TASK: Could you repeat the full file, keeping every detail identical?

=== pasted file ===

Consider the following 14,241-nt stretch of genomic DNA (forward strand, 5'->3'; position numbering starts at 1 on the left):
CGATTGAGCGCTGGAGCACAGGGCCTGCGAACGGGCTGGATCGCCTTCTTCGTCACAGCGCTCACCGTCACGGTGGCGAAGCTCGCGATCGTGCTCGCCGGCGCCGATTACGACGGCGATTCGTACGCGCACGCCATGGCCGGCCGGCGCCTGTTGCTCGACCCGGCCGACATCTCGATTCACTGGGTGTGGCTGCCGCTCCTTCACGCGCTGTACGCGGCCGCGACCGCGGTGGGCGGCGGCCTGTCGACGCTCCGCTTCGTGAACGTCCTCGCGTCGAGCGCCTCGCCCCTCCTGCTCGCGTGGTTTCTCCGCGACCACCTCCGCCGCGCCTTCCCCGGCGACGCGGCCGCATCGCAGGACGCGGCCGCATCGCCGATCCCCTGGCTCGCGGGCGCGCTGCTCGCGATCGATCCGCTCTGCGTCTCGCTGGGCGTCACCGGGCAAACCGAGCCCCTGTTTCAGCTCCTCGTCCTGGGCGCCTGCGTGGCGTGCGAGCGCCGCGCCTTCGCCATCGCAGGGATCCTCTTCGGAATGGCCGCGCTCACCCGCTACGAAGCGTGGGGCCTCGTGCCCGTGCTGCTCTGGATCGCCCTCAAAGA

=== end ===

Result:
Consider the following 14,241-nt stretch of genomic DNA (forward strand, 5'->3'; position numbering starts at 1 on the left):
CGATTGAGCGCTGGAGCACAGGGCCTGCGAACGGGCTGGATCGCCTTCTTCGTCACAGCGCTCACCGTCACGGTGGCGAAGCTCGCGATCGTGCTCGCCGGCGCCGATTACGACGGCGATTCGTACGCGCACGCCATGGCCGGCCGGCGCCTGTTGCTCGACCCGGCCGACATCTCGATTCACTGGGTGTGGCTGCCGCTCCTTCACGCGCTGTACGCGGCCGCGACCGCGGTGGGCGGCGGCCTGTCGACGCTCCGCTTCGTGAACGTCCTCGCGTCGAGCGCCTCGCCCCTCCTGCTCGCGTGGTTTCTCCGCGACCACCTCCGCCGCGCCTTCCCCGGCGACGCGGCCGCATCGCAGGACGCGGCCGCATCGCCGATCCCCTGGCTCGCGGGCGCGCTGCTCGCGATCGATCCGCTCTGCGTCTCGCTGGGCGTCACCGGGCAAACCGAGCCCCTGTTTCAGCTCCTCGTCCTGGGCGCCTGCGTGGCGTGCGAGCGCCGCGCCTTCGCCATCGCAGGGATCCTCTTCGGAATGGCCGCGCTCACCCGCTACGAAGCGTGGGGCCTCGTGCCCGTGCTGCTCTGGATCGCCCTCAAAGA